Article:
My colleague Raj Purohit writes on the Citizens for Global Solutions blog:
A few years ago I was talking to a former high level official from the Clinton Administration about Pol Pot. Specifically we were discussing why he was never brought to trial for his crimes in the weeks before he committed suicide. The official told me that there was a real desire on the part of the Administration to bring Pol Pot to trial in the U.S. but that our criminal code was far too narrow to allow for a prosecution to occur. The official correctly noted that the law as it stood only allowed for the prosecution of individuals who have committed genocide within the U.S.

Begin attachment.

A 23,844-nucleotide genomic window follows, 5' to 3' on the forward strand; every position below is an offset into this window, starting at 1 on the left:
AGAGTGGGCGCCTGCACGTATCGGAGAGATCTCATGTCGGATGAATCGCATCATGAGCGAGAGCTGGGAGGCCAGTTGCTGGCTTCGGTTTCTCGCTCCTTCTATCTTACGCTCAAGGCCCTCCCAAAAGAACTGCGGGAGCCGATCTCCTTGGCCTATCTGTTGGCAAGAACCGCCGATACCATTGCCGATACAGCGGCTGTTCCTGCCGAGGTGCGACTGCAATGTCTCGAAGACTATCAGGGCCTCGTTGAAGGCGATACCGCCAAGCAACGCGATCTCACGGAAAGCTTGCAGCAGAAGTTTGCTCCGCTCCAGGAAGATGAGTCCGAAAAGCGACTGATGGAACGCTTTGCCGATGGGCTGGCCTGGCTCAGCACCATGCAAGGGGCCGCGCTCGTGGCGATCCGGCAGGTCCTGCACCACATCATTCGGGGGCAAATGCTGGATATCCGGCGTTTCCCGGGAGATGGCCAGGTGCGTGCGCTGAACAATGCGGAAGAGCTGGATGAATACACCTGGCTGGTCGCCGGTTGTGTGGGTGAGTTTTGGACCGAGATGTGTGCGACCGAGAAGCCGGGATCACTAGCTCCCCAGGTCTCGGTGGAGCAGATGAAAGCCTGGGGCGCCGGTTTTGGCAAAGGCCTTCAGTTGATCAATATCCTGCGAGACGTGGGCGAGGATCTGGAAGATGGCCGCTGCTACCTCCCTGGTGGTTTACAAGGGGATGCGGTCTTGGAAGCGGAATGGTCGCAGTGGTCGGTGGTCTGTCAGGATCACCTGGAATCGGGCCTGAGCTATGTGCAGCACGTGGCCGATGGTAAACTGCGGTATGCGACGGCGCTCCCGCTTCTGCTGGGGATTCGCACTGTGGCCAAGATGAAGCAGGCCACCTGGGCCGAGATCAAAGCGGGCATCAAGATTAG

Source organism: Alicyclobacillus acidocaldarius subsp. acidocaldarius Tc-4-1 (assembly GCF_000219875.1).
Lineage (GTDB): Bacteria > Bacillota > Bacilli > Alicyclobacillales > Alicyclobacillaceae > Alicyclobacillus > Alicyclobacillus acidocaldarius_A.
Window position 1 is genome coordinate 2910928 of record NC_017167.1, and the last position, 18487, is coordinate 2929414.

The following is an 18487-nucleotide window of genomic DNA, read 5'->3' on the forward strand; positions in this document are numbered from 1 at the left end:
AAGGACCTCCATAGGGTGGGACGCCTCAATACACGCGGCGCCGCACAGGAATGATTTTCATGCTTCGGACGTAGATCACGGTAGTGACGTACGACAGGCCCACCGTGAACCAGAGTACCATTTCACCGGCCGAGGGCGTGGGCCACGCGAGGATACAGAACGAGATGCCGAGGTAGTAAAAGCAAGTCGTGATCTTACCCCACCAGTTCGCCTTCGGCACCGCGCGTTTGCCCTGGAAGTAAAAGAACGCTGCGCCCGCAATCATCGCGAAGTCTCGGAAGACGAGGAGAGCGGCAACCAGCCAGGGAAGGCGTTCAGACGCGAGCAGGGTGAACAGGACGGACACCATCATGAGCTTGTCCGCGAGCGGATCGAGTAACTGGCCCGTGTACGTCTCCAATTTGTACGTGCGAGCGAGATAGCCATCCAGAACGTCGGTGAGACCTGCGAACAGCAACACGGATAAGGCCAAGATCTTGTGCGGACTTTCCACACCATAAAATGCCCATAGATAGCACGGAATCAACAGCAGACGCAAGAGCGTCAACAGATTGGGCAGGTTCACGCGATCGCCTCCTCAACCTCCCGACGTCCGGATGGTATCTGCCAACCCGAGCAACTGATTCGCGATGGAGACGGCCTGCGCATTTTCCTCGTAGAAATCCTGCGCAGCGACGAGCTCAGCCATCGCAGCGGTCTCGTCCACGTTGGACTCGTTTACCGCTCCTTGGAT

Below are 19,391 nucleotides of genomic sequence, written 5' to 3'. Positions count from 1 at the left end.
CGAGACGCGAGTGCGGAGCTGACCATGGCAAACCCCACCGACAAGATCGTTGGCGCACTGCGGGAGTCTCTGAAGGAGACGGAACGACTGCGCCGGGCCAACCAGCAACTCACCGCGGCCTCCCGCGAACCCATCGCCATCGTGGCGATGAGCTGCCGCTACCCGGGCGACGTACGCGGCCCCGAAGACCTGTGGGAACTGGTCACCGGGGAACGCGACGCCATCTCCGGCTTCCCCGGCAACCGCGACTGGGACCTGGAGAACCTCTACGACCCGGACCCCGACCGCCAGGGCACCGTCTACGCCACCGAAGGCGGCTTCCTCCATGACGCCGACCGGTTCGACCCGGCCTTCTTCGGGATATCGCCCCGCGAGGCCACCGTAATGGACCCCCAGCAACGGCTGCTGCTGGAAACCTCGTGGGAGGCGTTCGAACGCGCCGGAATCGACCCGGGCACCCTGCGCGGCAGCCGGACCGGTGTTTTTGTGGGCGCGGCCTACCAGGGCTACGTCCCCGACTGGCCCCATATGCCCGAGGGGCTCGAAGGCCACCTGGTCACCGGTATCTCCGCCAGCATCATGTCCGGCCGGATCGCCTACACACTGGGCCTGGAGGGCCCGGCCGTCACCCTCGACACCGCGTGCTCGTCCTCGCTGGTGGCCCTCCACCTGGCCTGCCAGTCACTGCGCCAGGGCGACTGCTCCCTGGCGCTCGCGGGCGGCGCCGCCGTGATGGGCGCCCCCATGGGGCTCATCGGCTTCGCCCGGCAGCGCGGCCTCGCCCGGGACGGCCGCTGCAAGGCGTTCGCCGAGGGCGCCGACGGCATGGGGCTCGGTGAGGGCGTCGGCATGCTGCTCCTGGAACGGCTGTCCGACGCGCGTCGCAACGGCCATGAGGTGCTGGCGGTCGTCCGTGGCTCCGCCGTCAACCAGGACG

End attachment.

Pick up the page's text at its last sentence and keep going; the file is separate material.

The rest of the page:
Raj’s quick post exposes an important and embarrassing gap in U.S. criminal code: genocide can only be prosecuted in the U.S. if it’s committed by a U.S. national or on U.S. soil. That effectively makes the United States a safe haven for genocidaires everywhere.
It’s time to close this loophole. The Senate passed the Genocide Accountability Act earlier this year to do just that. Pelosi & Co. need to move on this and give it the attention it deserves.
— Scott Paul